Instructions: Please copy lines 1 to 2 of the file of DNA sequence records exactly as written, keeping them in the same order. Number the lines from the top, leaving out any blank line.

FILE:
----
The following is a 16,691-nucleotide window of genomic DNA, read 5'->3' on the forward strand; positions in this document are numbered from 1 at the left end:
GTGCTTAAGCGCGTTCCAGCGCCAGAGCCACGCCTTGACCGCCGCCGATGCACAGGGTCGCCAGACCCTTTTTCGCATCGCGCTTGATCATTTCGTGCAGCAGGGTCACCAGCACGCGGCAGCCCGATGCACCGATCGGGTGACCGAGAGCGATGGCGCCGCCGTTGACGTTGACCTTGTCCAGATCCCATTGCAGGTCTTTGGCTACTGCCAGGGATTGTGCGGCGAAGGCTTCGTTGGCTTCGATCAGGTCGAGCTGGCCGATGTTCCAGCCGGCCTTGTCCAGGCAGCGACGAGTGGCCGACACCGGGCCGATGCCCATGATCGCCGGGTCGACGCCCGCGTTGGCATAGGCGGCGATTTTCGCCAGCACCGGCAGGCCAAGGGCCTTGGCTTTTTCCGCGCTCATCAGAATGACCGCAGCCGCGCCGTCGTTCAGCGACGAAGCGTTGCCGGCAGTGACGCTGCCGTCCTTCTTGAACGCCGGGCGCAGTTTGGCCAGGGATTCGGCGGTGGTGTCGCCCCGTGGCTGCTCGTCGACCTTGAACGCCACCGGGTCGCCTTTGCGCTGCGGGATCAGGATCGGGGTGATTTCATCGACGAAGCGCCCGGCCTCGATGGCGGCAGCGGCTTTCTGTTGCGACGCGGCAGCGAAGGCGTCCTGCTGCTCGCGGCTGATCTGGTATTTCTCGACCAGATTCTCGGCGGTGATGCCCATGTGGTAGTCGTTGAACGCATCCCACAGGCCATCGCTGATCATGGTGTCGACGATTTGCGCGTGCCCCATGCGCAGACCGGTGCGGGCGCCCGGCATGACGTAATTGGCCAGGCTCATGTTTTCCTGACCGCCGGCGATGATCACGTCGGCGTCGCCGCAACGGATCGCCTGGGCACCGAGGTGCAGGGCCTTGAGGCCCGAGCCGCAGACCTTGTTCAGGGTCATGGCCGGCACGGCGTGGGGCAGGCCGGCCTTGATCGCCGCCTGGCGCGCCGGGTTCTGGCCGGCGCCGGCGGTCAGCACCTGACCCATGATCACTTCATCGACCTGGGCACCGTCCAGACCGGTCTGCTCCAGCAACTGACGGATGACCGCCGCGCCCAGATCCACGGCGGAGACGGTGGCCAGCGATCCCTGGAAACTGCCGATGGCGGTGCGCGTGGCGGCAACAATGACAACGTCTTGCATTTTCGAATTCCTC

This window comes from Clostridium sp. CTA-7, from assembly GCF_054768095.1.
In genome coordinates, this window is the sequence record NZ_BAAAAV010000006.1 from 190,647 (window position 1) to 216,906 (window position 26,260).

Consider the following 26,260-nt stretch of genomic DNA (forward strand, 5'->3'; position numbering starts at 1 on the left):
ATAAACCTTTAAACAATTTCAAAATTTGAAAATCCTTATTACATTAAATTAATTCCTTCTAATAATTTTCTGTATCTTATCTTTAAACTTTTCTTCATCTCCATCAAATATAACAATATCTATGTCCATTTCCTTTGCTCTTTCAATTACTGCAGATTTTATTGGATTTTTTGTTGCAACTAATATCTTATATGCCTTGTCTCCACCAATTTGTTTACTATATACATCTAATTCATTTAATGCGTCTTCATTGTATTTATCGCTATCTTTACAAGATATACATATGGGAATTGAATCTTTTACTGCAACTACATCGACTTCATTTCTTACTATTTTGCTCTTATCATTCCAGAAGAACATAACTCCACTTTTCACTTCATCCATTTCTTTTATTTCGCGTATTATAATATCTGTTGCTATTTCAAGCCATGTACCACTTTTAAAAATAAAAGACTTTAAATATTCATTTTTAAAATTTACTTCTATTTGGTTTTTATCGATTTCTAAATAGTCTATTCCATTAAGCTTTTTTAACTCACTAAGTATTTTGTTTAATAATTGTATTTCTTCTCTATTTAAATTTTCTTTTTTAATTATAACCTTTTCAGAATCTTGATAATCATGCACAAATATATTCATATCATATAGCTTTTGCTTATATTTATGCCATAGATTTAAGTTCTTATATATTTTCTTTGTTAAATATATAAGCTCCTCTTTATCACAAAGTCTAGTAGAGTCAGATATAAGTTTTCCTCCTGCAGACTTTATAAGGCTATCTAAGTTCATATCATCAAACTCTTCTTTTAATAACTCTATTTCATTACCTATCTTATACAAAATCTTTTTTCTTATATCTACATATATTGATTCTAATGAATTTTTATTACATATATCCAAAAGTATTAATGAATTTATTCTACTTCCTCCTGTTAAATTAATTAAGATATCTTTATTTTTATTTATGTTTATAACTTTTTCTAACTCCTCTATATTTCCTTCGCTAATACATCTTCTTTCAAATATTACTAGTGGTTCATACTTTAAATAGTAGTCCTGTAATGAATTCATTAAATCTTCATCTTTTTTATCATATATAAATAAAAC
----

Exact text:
The following is a 16,691-nucleotide window of genomic DNA, read 5'->3' on the forward strand; positions in this document are numbered from 1 at the left end:
GTGCTTAAGCGCGTTCCAGCGCCAGAGCCACGCCTTGACCGCCGCCGATGCACAGGGTCGCCAGACCCTTTTTCGCATCGCGCTTGATCATTTCGTGCAGCAGGGTCACCAGCACGCGGCAGCCCGATGCACCGATCGGGTGACCGAGAGCGATGGCGCCGCCGTTGACGTTGACCTTGTCCAGATCCCATTGCAGGTCTTTGGCTACTGCCAGGGATTGTGCGGCGAAGGCTTCGTTGGCTTCGATCAGGTCGAGCTGGCCGATGTTCCAGCCGGCCTTGTCCAGGCAGCGACGAGTGGCCGACACCGGGCCGATGCCCATGATCGCCGGGTCGACGCCCGCGTTGGCATAGGCGGCGATTTTCGCCAGCACCGGCAGGCCAAGGGCCTTGGCTTTTTCCGCGCTCATCAGAATGACCGCAGCCGCGCCGTCGTTCAGCGACGAAGCGTTGCCGGCAGTGACGCTGCCGTCCTTCTTGAACGCCGGGCGCAGTTTGGCCAGGGATTCGGCGGTGGTGTCGCCCCGTGGCTGCTCGTCGACCTTGAACGCCACCGGGTCGCCTTTGCGCTGCGGGATCAGGATCGGGGTGATTTCATCGACGAAGCGCCCGGCCTCGATGGCGGCAGCGGCTTTCTGTTGCGACGCGGCAGCGAAGGCGTCCTGCTGCTCGCGGCTGATCTGGTATTTCTCGACCAGATTCTCGGCGGTGATGCCCATGTGGTAGTCGTTGAACGCATCCCACAGGCCATCGCTGATCATGGTGTCGACGATTTGCGCGTGCCCCATGCGCAGACCGGTGCGGGCGCCCGGCATGACGTAATTGGCCAGGCTCATGTTTTCCTGACCGCCGGCGATGATCACGTCGGCGTCGCCGCAACGGATCGCCTGGGCACCGAGGTGCAGGGCCTTGAGGCCCGAGCCGCAGACCTTGTTCAGGGTCATGGCCGGCACGGCGTGGGGCAGGCCGGCCTTGATCGCCGCCTGGCGCGCCGGGTTCTGGCCGGCGCCGGCGGTCAGCACCTGACCCATGATCACTTCATCGACCTGGGCACCGTCCAGACCGGTCTGCTCCAGCAACTGACGGATGACCGCCGCGCCCAGATCCACGGCGGAGACGGTGGCCAGCGATCCCTGGAAACTGCCGATGGCGGTGCGCGTGGCGGCAACAATGACAACGTCTTGCATTTTCGAATTCCTC